If I can’t think of anyone better to have written the report condemning the police then, in Commander Jones, I cannot think of a better senior police officer to do something about it.
Commander Jones spoke eloquently and passionately on the subject and – though I don’t claim any credit for this whatsoever – effectively spoke about topics which covered every blog I have ever written. One of the main issues was that of restraint – something I feared was being lost in the glitter of Street Triage.
On that subject it was interesting to note that Lord Adebowale doesn’t think Street Triage is the solution to the problem either. It has a place – but it’s not the silver bullet.
Commander Jones has made some very sensible and courageous decisions regarding how her Borough will respond to MH issues. I didn’t fall out with any of them. Rather – I was sat making silent celebratory noises to myself and looking for someone to bump fists with.
We then heard from Kate Davies who has, by her own admission, the longest and most complicated title in the history of the NHS – lets just say it has to do with central commissioning.
At this point I did get lost but I don’t think I was on my own. As Kate tried to explain the intricacies of how commissioning is set up I had flash backs to the Periodic Table in Chemistry lessons. I have to admit to being a bit confused by the end of this – not because it wasn’t explained well – more WHY does it have to be this complicated. Bottom line of this session was that MH within the criminal justice system is gaining in profile and it’s importance is being recognised.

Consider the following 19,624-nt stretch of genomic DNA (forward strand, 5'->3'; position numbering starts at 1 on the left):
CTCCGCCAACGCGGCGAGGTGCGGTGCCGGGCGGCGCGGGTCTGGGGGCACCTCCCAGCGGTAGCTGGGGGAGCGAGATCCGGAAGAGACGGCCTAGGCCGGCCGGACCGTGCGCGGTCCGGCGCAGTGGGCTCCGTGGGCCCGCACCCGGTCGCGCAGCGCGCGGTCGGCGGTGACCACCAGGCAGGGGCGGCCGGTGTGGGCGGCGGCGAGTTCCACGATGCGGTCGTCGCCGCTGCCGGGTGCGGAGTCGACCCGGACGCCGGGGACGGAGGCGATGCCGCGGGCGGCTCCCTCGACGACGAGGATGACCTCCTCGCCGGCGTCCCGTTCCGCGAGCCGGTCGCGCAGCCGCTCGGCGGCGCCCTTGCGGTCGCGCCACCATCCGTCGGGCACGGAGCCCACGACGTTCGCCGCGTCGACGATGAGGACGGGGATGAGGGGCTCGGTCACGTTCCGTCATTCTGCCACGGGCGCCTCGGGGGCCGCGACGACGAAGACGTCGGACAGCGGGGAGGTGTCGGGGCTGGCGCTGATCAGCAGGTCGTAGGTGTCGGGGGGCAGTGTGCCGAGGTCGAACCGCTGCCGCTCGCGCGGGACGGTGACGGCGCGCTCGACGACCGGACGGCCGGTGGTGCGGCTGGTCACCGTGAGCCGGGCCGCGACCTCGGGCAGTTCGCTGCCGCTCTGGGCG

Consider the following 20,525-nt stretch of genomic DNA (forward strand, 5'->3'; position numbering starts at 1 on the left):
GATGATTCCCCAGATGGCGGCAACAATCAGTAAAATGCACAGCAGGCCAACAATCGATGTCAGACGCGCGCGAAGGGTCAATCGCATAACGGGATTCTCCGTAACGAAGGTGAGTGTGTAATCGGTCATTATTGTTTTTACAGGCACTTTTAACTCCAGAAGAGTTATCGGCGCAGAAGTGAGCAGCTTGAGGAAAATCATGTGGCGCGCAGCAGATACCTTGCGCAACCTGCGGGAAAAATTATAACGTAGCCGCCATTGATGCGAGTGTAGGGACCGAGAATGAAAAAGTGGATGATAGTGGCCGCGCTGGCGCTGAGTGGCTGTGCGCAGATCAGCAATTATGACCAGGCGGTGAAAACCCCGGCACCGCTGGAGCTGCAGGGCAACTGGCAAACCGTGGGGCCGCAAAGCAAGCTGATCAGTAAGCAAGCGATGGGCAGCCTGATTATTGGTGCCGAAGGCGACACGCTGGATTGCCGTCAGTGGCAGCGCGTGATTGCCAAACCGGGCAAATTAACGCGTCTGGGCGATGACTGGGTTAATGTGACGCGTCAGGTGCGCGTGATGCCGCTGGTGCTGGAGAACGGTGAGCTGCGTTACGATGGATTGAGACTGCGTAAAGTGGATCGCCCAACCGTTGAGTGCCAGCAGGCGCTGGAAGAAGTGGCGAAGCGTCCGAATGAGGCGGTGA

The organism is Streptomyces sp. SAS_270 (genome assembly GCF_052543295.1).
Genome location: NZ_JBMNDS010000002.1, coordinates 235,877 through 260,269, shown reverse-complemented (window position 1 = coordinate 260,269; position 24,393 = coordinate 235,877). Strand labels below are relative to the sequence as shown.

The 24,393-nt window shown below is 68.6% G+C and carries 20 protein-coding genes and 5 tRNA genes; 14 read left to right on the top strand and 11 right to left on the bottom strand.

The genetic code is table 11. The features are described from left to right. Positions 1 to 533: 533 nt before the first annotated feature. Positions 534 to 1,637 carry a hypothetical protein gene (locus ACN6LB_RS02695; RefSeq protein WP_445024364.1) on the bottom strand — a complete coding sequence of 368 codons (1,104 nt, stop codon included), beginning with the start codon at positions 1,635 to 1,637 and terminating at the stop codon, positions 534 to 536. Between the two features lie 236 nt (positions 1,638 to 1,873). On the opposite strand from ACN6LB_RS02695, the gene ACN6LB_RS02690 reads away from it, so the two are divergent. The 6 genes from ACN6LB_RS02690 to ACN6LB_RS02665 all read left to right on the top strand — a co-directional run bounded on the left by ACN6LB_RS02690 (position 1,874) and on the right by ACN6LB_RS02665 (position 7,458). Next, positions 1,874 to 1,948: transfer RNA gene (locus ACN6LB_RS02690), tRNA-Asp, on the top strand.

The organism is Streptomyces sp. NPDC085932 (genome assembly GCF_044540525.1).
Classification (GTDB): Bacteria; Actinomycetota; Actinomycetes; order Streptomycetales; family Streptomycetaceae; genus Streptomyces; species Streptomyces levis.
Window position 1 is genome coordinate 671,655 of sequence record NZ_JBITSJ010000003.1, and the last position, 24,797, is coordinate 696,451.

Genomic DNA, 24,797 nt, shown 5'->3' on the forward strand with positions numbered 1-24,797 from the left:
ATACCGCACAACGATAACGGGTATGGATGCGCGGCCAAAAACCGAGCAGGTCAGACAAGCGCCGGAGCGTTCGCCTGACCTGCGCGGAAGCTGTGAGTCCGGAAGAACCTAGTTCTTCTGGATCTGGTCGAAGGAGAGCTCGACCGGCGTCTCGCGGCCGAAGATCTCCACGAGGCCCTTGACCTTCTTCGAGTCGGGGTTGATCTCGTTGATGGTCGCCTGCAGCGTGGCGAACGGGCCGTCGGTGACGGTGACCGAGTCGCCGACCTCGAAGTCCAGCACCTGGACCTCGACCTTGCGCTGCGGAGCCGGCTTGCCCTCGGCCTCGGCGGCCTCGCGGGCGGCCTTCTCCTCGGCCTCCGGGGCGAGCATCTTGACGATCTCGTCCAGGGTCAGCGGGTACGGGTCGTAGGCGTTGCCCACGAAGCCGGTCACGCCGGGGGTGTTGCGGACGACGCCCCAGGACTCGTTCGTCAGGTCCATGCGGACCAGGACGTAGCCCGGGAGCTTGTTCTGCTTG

Then we heard from Sally Richards who is deputy of crime and criminal justice in the Home Office.
It was during this that my jaw hit the floor.
The Home Office have been looking at this – very hard.
They have reached a number of conclusions:
1. That a mental health crisis is a MEDICAL EMERGENCY
2. That they want to see an end to Exclusion Criteria which are preventing people accessing NHS help because they are “too drunk” or “too violent”
I think both myself and Dr Jenny Holmes were absolutely stunned by this. Haven’t we read about this somewhere before??
This is progress!
Sally then spoke about the fact that there will be a review of Sec 136 legislation later this year. Given the strategic level of conversation so far it was here that I thought a tactical grenade was necessary and, when invited to speak, I pointed out the anomaly with regards public / private with 136 and how it needs to be addressed.
I believe it was noted.
Then we heard from the Head of Suicide Intervention and Mental Health for British Transport Police. This talk shower why it is immensely valuable to have a Head of Suicide Intervention and Mental Health.
Here is a force with a unique problem. Suicides on its network and people using it’s network to go to places to commit suicide.
The data crunching that has gone on at BTP is astonishing. The analysis even more so. It was demonstrated today that they have complete grip of the issue and massive understanding. This has enabled them to devise ways of preventing and intervening in suicides or attempt suicides on their network.
You have to understand a problem before you can deal with a problem. This was a masterclass.